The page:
3 Final Book Promotion Tips

Though I didn't intend these Book Promotion Tips to be a series, it seems to have become one. First was 6 Book Promotion Tips.

Second was last week: 5 More Book Promotion Tips.

Today, I present 3 Final Book Promotion Tips.

Remember why I'm doing this? Because published authors must promote their books in this fiercely competitive business.

Unless you're high up the food chain, the print publisher provides no support. If you're an indie author, you are your own publisher so that makes you your own publicist too. Remember my tee shirt design? Ask me about my ebook because the buck stops with you when it comes to promotion and publicity.

3 Final Book Promo Tips

1. Join professional organizations.

If you're eligible to join a professional writing organization, do so because you'll learn a lot from members who have far more experience in the business than you. Plus, it's wonderful to have friends in the biz. Of course, networking is always a result of memberships in organizations. Who can tell where a tip from a member might lead you?

2. Pay it forward.

Go to book signings of other authors and buy books. Tell the organizer of the signing that you have a book too. Be gracious and friendly and give them a card. Let them know that you'd love to participate in a group signing. Do NOT be pushy, obnoxious, and overbearing. If they like you, they'll call to set up a signing with you.

If you have a Guest Blogger, buy their book.

3. Post book reviews.

Post a review if you like the book. As a writer to writers, I encourage you NOT to post a bad review if you don't like the book. Here's why. No writer sets out to write a bad book. Sometimes, for whatever reason, the elements just don't come together.

Posting reviews is not cutting-edge journalism whether you do it on your blog or on Amazon. You're providing content with a goal of building an audience. But, you're also building karma. One day, that author you slammed in a nasty review may just repay the favor.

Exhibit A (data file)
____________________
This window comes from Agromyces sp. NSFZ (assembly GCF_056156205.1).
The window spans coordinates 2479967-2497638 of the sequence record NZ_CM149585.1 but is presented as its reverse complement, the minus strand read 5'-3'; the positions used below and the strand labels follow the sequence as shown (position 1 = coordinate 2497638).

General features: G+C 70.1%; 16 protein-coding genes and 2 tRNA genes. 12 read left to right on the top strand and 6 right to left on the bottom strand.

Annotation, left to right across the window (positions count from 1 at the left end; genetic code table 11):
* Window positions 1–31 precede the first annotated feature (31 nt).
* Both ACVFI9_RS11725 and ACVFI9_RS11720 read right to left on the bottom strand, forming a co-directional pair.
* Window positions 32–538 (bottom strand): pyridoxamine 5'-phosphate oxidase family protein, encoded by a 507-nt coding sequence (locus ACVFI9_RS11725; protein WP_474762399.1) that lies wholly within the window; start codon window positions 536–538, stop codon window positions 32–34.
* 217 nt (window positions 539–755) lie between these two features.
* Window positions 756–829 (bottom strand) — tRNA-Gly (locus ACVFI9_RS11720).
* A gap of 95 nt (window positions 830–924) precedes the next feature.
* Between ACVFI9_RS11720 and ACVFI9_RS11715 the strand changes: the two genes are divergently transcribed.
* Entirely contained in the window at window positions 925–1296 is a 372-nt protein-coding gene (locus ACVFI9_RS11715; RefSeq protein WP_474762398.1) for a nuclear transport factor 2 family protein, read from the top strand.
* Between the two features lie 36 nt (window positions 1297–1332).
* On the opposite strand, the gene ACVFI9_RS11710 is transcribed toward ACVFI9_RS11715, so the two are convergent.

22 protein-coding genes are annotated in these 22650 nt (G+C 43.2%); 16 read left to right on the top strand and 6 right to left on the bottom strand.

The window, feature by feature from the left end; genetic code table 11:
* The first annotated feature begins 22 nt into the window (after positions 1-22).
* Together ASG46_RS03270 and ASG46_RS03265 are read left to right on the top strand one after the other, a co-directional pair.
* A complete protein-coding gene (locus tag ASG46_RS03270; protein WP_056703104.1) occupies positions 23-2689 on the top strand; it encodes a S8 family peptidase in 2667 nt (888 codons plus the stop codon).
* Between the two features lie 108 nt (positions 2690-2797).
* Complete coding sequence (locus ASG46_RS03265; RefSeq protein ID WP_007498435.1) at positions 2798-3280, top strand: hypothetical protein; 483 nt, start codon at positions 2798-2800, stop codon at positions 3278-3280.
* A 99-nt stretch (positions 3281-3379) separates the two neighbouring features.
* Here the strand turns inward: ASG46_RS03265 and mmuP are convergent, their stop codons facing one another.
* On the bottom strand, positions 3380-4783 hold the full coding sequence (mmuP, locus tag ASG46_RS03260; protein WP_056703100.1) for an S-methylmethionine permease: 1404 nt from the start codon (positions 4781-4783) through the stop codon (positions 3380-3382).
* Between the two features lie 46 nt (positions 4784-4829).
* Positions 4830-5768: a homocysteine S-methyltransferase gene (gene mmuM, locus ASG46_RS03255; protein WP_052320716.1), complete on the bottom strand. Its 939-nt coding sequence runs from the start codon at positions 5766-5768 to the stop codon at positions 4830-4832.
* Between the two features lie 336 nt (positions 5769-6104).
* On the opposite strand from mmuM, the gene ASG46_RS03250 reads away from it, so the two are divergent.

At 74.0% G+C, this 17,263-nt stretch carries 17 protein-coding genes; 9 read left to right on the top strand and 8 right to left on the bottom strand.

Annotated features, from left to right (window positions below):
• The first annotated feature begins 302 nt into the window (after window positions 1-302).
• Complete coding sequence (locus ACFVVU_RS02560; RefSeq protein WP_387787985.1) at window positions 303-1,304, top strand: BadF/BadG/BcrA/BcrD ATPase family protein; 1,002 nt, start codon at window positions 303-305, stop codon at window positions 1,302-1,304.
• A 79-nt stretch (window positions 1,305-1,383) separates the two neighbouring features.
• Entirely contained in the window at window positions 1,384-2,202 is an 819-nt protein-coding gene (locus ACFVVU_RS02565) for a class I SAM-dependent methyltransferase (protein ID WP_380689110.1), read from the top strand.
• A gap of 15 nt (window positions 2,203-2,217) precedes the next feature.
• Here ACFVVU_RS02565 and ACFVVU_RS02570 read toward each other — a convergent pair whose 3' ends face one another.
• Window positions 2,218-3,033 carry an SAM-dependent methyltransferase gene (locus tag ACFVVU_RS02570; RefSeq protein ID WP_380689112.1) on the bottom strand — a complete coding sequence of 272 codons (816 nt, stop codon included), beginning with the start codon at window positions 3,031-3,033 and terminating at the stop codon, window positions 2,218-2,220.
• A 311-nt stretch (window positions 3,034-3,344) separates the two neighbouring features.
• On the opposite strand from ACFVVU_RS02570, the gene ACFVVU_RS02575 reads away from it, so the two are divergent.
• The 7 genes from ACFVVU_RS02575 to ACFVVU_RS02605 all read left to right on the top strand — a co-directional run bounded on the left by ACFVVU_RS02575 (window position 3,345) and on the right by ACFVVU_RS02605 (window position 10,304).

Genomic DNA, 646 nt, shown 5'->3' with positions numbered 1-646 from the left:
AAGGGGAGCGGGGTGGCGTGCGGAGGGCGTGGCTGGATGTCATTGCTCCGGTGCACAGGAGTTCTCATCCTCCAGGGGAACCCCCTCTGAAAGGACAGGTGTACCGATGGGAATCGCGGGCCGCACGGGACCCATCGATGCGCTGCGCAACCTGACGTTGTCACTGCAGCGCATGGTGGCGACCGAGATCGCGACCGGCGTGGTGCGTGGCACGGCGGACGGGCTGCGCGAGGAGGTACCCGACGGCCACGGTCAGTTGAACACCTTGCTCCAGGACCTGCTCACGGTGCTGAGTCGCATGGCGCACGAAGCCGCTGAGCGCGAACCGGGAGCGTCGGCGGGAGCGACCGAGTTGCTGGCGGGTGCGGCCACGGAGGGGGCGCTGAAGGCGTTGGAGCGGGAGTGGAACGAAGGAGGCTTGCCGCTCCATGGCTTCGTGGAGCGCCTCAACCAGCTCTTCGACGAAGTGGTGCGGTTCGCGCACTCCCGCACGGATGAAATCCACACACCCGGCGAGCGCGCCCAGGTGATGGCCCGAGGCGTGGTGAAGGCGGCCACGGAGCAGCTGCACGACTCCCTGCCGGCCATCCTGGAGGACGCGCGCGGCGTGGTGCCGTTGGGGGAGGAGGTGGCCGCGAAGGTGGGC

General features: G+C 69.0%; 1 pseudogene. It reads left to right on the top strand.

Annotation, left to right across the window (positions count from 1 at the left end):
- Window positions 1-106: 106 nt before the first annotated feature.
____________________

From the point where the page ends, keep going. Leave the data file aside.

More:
Sure, you can build an audience with snark, but you can also build one with graciousness.

I've noticed that the people who leave the best reviews on Amazon are authors because they usually point out what about the book is good. Seldom do they write negative, nasty reviews. Yes, they may point out an area where the author could have done better, but they don't post vicious remarks the like of some I've seen on bookpages.

The nastiest reviews seem to come from people who roam the internet looking for a hapless book on which to vent their spleen. If you check their other reviews, you'll seldom find a book they liked. In fact, after reading some truly bad reviews, one gets the idea that the reader didn't read the Product Description before purchasing the book because the elements deplored as pet peeves are mentioned in the Product Description.

There are 2 ways to have the tallest building in town. Tear down all the other buildings until yours is the only one standing. Build a taller building. For which do you want to be known?

I think good promotion amounts to sharing. You speak and share something you know. You write an article for a newsletter and share your expertise. You blog and spread the information you know. I share because I like to share. Information wants to be free.

Takeaway Truth

Perhaps, in the end, that's the best form of promotion: just giving to others, and enjoying the people you meet along the way. If you sell some books, then that's just a bonus.

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